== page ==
Loughborough in 1839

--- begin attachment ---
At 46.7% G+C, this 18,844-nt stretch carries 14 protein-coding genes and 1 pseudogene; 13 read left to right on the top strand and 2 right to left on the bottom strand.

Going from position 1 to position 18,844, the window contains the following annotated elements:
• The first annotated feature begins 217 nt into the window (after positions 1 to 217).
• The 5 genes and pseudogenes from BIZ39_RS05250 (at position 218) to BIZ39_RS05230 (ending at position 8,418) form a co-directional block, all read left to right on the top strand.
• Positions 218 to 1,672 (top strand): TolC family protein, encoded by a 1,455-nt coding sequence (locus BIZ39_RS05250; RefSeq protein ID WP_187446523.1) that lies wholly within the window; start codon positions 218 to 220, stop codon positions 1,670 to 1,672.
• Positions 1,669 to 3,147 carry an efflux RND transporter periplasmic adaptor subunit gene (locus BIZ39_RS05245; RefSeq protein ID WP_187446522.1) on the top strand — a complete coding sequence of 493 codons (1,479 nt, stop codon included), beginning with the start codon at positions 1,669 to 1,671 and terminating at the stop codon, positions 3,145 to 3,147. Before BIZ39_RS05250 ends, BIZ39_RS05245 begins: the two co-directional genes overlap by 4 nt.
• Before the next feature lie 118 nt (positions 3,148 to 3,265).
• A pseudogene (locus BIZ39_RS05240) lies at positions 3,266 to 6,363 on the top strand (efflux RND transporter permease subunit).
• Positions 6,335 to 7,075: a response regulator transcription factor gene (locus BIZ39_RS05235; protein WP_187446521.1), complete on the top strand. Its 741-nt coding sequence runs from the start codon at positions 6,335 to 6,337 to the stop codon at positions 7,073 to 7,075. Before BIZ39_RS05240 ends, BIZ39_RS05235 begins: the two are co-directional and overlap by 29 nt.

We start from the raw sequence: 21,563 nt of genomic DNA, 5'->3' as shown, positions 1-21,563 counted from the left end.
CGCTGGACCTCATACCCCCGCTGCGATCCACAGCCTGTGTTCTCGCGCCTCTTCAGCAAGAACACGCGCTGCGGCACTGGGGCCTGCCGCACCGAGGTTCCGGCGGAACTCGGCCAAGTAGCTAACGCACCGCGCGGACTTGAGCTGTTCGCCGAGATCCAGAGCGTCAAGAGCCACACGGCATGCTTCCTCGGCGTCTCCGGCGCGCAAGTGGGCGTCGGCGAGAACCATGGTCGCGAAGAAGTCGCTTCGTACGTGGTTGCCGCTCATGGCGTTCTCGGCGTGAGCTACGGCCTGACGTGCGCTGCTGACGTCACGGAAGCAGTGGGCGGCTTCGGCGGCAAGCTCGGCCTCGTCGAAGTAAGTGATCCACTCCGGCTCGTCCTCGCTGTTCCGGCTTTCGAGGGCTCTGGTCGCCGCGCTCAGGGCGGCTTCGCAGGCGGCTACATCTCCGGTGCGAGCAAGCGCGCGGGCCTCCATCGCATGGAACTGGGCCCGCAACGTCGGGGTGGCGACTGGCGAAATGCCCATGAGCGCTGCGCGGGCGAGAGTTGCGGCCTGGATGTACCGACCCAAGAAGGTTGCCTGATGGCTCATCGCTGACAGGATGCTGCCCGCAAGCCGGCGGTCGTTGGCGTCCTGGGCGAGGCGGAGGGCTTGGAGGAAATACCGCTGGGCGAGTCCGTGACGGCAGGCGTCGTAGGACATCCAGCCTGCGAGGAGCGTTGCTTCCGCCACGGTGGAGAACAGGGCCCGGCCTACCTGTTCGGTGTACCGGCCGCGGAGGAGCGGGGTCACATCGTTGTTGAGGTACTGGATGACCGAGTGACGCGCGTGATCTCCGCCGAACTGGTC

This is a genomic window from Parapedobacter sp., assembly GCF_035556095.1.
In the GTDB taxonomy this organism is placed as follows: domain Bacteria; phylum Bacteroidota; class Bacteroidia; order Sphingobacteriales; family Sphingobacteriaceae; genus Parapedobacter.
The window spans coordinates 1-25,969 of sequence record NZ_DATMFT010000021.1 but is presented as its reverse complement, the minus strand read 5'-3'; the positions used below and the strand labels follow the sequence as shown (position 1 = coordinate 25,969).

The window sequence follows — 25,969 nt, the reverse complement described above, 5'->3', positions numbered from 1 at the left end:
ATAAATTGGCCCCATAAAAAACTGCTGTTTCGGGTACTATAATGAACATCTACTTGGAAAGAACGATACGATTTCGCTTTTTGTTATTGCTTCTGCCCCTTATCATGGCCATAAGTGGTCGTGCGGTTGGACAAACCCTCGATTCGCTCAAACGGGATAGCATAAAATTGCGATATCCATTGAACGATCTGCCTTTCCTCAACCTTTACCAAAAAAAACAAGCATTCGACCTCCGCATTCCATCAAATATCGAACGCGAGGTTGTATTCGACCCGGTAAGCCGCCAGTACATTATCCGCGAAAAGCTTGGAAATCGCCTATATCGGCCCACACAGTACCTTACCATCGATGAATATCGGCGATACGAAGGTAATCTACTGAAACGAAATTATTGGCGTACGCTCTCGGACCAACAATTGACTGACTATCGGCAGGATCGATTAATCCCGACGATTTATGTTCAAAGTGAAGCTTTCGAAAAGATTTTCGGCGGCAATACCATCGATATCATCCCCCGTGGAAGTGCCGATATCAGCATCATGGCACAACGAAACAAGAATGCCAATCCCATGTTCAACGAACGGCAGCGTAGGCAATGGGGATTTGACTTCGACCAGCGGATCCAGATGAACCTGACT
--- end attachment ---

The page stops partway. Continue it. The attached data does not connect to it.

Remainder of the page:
Loughborough, the second town in the county in population and importance, is 11 miles from Leicester and 109 from London on the Carlisle and Halifax mail-road. It is in West Goscote hundred. The parish comprehends an area of 5,460 acres, and had in 1831 a population of 10,969 : of these 4,370 acres and a population of 10,800 were in the township of Loughborough. This town was of importance in the time of Leland, who says, The town of Lughborow is yn largeness and good building next to Leyrcester, of all the markette tounes yn the shire, and hath in it 4 faire strates, or mo, well paved. The prosperity of the town has much increased of late years : in 1801 the population of the parish was 4,603 ; in 1811, 5,556 ; and in 1821, 7,494. The houses are generally built of brick. The market-place is now open, the old market-house having been lately removed. The church is a handsome building in the Perpendicular style ; it has a fine tower which was built about the end of the sixteenth century. There are several dissenting meeting-houses. The chief manufactures of the town are hosiery (especially what is termed fleecy-hosiery), which employs about 900 to 1,000 persons in the town and neighbourhood ; bobbin-net lace, cotton goods, and shoes. The Leicester Navigation and the Loughborough Canal, communicating with the Soar, tend much to the prosperity of the town. The market is on Thursday. The living is a rectory of the clear yearly value of £1,848 with a glebe-house. There were in 1833 in the township of Loughborough one dame-school with 25 children ; four endowed day-schools, viz. three for boys, containing respectively 250, 80, and 8 scholars, and one for girls with 108 scholars; six other day-schools with 163 children ; and seven Sunday-schools with 2,096 children. The endowed schools have ample funds and the course of education might be much extended. Loughborough is the principal place of election for the northern division county, and a polling-station.